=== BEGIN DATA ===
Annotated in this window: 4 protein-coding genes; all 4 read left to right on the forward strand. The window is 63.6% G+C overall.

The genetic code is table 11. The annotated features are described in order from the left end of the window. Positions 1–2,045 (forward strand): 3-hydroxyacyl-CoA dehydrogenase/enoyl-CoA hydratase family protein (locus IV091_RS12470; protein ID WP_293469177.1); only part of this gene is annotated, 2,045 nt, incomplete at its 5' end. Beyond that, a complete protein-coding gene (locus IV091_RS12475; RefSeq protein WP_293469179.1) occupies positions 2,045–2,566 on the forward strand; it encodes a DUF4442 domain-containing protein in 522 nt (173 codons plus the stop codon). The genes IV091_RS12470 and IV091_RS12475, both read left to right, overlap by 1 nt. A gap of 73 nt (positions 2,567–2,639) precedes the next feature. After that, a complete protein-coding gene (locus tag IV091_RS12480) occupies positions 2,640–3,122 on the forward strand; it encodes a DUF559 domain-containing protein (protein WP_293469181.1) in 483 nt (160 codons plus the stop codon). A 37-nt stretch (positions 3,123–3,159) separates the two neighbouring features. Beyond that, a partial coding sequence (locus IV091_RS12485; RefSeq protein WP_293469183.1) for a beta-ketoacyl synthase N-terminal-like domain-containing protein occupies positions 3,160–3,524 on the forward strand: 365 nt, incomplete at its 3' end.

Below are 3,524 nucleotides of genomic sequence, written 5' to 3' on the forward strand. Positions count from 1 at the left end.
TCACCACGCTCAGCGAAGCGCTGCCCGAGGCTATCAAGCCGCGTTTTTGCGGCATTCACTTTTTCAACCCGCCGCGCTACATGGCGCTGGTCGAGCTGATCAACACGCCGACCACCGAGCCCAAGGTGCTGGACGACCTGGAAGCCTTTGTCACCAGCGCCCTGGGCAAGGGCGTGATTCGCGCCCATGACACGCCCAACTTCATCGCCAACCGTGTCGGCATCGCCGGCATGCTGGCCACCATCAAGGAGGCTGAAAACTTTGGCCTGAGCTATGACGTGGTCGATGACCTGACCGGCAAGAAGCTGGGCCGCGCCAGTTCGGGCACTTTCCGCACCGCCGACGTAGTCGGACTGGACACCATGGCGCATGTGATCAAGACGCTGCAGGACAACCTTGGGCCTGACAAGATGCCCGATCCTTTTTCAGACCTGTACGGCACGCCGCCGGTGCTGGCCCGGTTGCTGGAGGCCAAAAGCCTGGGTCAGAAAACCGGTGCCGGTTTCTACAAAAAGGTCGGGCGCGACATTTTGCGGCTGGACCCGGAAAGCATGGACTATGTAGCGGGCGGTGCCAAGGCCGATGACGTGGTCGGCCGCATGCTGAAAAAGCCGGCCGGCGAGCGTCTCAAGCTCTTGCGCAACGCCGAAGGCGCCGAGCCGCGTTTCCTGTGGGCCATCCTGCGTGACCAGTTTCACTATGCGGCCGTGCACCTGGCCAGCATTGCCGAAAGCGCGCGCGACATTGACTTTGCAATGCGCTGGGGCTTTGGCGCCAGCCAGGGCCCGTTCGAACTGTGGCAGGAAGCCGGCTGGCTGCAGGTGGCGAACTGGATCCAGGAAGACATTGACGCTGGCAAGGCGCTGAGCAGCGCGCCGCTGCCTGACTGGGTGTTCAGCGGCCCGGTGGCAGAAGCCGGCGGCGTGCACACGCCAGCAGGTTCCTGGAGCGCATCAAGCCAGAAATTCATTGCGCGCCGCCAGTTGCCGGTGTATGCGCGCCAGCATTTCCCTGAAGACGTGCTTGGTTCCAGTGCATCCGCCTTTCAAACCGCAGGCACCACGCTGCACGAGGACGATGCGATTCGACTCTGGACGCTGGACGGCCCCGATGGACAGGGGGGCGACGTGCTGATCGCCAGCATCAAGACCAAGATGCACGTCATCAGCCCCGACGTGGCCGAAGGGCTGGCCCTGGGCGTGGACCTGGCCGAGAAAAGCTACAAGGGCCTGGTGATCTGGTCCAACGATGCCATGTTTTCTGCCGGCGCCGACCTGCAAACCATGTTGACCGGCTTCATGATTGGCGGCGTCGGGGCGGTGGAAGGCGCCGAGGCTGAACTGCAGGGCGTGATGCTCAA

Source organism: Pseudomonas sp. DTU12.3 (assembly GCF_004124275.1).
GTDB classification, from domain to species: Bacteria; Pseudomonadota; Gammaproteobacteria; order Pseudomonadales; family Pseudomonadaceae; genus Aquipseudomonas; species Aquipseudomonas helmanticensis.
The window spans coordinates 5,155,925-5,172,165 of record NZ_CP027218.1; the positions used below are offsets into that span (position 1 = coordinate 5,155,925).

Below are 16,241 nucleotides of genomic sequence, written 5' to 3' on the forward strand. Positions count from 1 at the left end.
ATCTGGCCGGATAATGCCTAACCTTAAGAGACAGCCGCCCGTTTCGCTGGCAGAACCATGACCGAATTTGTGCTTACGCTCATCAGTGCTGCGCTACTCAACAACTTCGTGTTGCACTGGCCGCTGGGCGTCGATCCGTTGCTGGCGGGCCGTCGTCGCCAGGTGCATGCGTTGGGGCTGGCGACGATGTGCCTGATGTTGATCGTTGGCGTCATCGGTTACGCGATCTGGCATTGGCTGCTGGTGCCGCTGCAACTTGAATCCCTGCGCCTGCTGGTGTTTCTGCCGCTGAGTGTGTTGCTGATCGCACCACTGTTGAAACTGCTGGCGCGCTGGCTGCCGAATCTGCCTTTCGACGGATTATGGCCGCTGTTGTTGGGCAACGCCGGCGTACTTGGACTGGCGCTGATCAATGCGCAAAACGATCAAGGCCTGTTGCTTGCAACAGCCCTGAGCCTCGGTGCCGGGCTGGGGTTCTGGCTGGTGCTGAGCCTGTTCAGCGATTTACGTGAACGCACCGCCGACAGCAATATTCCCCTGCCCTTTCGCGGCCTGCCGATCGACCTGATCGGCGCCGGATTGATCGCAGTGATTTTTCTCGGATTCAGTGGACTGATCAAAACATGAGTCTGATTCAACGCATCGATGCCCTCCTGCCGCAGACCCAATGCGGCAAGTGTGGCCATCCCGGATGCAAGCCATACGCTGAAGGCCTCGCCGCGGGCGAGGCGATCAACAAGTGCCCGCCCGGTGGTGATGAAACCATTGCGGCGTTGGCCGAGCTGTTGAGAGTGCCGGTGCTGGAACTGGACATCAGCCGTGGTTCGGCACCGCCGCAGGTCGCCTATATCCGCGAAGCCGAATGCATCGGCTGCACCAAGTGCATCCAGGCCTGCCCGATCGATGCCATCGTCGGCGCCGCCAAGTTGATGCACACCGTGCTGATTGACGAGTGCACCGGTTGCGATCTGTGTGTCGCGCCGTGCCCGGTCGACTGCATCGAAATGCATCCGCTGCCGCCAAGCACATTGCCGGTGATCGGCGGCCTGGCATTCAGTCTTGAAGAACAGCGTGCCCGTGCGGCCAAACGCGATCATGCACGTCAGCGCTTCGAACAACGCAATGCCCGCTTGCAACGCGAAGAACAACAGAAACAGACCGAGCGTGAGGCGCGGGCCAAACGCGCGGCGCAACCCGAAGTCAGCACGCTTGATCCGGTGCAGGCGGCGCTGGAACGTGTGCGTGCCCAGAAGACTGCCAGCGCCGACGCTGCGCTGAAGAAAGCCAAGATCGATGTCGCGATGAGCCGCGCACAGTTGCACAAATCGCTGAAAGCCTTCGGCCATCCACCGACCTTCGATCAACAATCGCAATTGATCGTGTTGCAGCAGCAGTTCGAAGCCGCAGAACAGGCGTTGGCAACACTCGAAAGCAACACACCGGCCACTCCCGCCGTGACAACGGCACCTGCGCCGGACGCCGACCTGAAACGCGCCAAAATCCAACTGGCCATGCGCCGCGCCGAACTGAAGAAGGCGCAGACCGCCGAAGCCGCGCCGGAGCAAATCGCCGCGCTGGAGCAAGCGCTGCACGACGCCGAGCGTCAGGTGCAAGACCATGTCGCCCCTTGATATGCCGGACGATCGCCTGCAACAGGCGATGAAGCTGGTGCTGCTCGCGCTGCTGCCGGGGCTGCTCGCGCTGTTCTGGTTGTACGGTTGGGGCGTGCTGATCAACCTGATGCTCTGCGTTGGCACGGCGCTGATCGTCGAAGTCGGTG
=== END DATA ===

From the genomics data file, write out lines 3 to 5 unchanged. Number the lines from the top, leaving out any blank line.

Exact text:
Below are 3,524 nucleotides of genomic sequence, written 5' to 3' on the forward strand. Positions count from 1 at the left end.
TCACCACGCTCAGCGAAGCGCTGCCCGAGGCTATCAAGCCGCGTTTTTGCGGCATTCACTTTTTCAACCCGCCGCGCTACATGGCGCTGGTCGAGCTGATCAACACGCCGACCACCGAGCCCAAGGTGCTGGACGACCTGGAAGCCTTTGTCACCAGCGCCCTGGGCAAGGGCGTGATTCGCGCCCATGACACGCCCAACTTCATCGCCAACCGTGTCGGCATCGCCGGCATGCTGGCCACCATCAAGGAGGCTGAAAACTTTGGCCTGAGCTATGACGTGGTCGATGACCTGACCGGCAAGAAGCTGGGCCGCGCCAGTTCGGGCACTTTCCGCACCGCCGACGTAGTCGGACTGGACACCATGGCGCATGTGATCAAGACGCTGCAGGACAACCTTGGGCCTGACAAGATGCCCGATCCTTTTTCAGACCTGTACGGCACGCCGCCGGTGCTGGCCCGGTTGCTGGAGGCCAAAAGCCTGGGTCAGAAAACCGGTGCCGGTTTCTACAAAAAGGTCGGGCGCGACATTTTGCGGCTGGACCCGGAAAGCATGGACTATGTAGCGGGCGGTGCCAAGGCCGATGACGTGGTCGGCCGCATGCTGAAAAAGCCGGCCGGCGAGCGTCTCAAGCTCTTGCGCAACGCCGAAGGCGCCGAGCCGCGTTTCCTGTGGGCCATCCTGCGTGACCAGTTTCACTATGCGGCCGTGCACCTGGCCAGCATTGCCGAAAGCGCGCGCGACATTGACTTTGCAATGCGCTGGGGCTTTGGCGCCAGCCAGGGCCCGTTCGAACTGTGGCAGGAAGCCGGCTGGCTGCAGGTGGCGAACTGGATCCAGGAAGACATTGACGCTGGCAAGGCGCTGAGCAGCGCGCCGCTGCCTGACTGGGTGTTCAGCGGCCCGGTGGCAGAAGCCGGCGGCGTGCACACGCCAGCAGGTTCCTGGAGCGCATCAAGCCAGAAATTCATTGCGCGCCGCCAGTTGCCGGTGTATGCGCGCCAGCATTTCCCTGAAGACGTGCTTGGTTCCAGTGCATCCGCCTTTCAAACCGCAGGCACCACGCTGCACGAGGACGATGCGATTCGACTCTGGACGCTGGACGGCCCCGATGGACAGGGGGGCGACGTGCTGATCGCCAGCATCAAGACCAAGATGCACGTCATCAGCCCCGACGTGGCCGAAGGGCTGGCCCTGGGCGTGGACCTGGCCGAGAAAAGCTACAAGGGCCTGGTGATCTGGTCCAACGATGCCATGTTTTCTGCCGGCGCCGACCTGCAAACCATGTTGACCGGCTTCATGATTGGCGGCGTCGGGGCGGTGGAAGGCGCCGAGGCTGAACTGCAGGGCGTGATGCTCAA

Source organism: Pseudomonas sp. DTU12.3 (assembly GCF_004124275.1).